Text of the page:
Harry Potter and the Philosopher's Stone by J.K. Rowling
Welcome to the world of Harry Potter! My name is
John R. Yamamoto-Wilson. You can call me John if you want to be
friendly or Mr/Prof Wilson if you want to be formal. Some people call
me Mr/Prof Yamamoto; that's OK too! Please email me when asked to or if you have any questions or difficulties.
To enjoy this course fully, you need access to the following materials:
1. The original text. You will need to have this in three forms, as a printed book, as a digital text and as an audiobook. Please buy the printed text yourself. You can download the digital text here. Here is the audiobook:
You may find other audiobook versions using Google or another search engine. Use the original text
together with the audiobook for best results. Do not pause the audio
until you reach the end of each chapter. After reading the chapter,
write a short explanation (100-200 words) of what you have understood;
don't worry about things you don't understand! Bring your summaries to
class (with no name) each week. I recommend you not to use a dictionary until you have
finished reading each chapter.
2. The movie. We will be watching this in class, but you can also view it here, broken down into short scenes:
3. Study guides. There are several study guides available online. You can find quite good chapter summaries and analyses in Wikibooks. Another useful site is SparkNotes, which also gives a list of characters, in case you forget who people are! There are other student guides which you can find easily enough through Google. Warning: Do
not copy the summaries or other material from these websites when doing
your homework! That is plagiarism and you will be penalized. Persistent
offenders will fail the course. Changing a few words or copying phrases
from several different sources is also plagiarism. Your written work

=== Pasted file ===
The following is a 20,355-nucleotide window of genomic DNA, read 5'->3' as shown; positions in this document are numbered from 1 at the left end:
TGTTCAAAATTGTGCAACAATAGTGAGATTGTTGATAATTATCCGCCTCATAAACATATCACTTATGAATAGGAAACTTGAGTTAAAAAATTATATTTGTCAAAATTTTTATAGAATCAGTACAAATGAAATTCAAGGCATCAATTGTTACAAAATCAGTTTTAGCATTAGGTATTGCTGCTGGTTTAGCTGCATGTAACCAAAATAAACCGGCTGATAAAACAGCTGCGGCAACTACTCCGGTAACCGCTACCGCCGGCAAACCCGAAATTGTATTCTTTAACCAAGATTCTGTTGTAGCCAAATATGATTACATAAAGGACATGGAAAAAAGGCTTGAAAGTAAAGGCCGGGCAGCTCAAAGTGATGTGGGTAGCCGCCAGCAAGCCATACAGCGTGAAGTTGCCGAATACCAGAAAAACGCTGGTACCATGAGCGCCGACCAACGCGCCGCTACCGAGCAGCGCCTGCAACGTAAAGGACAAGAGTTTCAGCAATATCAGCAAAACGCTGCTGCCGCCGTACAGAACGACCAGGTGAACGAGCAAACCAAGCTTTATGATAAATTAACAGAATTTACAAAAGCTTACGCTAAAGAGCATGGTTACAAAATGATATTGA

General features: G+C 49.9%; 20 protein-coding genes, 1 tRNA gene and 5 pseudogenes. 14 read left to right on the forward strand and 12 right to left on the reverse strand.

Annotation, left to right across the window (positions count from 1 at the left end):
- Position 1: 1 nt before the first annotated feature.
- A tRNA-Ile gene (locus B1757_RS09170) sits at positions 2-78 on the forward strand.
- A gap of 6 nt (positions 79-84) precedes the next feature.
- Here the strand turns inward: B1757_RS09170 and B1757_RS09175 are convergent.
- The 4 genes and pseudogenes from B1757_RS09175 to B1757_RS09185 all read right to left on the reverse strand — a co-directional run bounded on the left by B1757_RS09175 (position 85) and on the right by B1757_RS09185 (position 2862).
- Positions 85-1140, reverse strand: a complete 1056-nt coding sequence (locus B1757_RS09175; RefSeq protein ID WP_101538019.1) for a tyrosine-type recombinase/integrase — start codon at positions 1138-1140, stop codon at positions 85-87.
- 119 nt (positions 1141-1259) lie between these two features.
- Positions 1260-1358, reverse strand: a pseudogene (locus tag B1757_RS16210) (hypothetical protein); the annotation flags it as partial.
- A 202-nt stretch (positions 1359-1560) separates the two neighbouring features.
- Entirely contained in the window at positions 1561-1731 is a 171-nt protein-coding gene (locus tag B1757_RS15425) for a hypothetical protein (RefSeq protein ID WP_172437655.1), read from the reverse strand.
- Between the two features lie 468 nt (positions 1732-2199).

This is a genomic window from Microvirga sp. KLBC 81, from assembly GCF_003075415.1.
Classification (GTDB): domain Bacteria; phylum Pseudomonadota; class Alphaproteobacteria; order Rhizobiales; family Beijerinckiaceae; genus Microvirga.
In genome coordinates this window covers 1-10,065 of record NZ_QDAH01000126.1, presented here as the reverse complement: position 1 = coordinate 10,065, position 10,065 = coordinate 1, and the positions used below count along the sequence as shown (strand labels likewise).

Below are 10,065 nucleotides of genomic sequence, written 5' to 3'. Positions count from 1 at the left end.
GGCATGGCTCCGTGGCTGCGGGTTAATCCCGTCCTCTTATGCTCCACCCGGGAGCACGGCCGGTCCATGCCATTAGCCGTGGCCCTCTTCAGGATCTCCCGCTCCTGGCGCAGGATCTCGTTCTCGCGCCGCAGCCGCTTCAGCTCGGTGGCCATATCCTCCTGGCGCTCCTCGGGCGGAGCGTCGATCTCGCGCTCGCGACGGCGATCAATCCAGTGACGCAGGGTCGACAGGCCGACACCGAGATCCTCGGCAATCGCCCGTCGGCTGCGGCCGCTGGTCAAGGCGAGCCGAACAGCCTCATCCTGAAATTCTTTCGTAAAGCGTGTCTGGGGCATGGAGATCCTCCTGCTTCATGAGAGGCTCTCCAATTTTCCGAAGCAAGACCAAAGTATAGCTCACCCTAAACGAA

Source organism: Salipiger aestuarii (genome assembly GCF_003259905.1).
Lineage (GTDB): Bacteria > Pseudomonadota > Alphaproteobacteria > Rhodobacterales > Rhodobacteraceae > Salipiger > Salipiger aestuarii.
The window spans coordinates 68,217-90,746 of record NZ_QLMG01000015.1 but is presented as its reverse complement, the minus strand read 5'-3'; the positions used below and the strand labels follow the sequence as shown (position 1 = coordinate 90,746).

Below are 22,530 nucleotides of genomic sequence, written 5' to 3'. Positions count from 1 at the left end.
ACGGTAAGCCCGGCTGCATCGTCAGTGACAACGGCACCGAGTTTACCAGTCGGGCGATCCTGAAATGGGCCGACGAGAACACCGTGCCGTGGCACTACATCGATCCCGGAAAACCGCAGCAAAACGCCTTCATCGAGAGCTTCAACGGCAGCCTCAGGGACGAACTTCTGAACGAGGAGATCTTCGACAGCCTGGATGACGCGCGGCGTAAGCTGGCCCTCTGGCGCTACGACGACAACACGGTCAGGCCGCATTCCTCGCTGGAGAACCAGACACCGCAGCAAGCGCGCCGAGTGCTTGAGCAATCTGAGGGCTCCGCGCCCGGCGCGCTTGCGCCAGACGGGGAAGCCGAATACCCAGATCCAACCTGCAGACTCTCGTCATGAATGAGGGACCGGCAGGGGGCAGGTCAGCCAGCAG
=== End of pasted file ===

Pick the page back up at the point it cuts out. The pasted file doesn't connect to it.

must be your own work!
Homework for week 1: Read chapters 1 & 2,
using the audiobook to help you if you need it. You can check words in
the dictionary after you finish reading, but try to use a dictionary as
little as possible. Write a short explanation of what you have understood
(by hand or typed) and bring it to the class on Thursday
with I recommend a thythm of reading/listening for about
10-15 minutes, then writing about what you understood for 5-10 minutes.
Try to do this every day!
(Sorry to be slow posting this!) First students
reviewed each other's homework, then we watched the video version of
the first two chapters and did the split watching exercise for the part
of the video corresponding to chapters 3 & 4. Finally, we watched
that part of the video together (we didn't have time to watch the part corresponding to chapter 4).
Homework for week 2: Read chapters 3 & 4, using the same method as last week. Again, write an account of what you understood and bring it to the next class with no name on it.
I returned students' homework and we looked at the difference between "a" and "the". Remember, these two words mean something different! When we say "a book", for example, it could be any boy ("aru hon"). We usually use it the first time we mention something. But when we say "the book" we mean one particular book ("ano hon" or "sono hon").
Then we watched the part of the video corresponding to chapter 4 and students reviewed this week's homework. After that we watched the video version of chapter 5 as a split viewing exercise and all together as a class, finally, then we watched chapter 6 as a split viewing exercise.
Homework for week 3: Read chapters 5 and 6. This time, instead of writing a commentary, compile 20 quiz questions
about the first 6 chapters to challenge other members of the class
with. Keep a record of the question, the answer and the page on which
the answer is to be found, and bring it to class on May 10. There is no class on May 3 (national holiday).
Have a good Golden Week!
grammar point was the "-s" on third-person verbs ("he likes", not "he
like") and nouns ("two boys", not "two boy"). As I said in class, there
are two kinds of mistakes - the ones you know if you think about it and
the ones you just don't know. I think everyone knows about "-s", so the
aim now is to check for that mistake before handing your work in!
Then we had a class quiz on chapters 1-6. This was good - lots of good questions, lots of right answers and fairly fast-paced.
Finally we watched the section of the video corresponding to chapter 6 in the book.
Homework for week 4: No extra reading is necessary this week! Use this time to catch up and make sure you are really comfortable with chapters 1-6 before we carry on and read about what happens to Harry at Hogwarts School.
Email me and tell me what it's like for you reading the book.
Do you use the audiobook? Do you read it in Japanese as well as
English? Do you use study guides, like SparkNotes? Tell me your
strategies for reading Rowling's work and let me know if you feel you
are making progress. Is it getting easier to understand the story? Are
your English abilities starting to improve? Tell me what you think!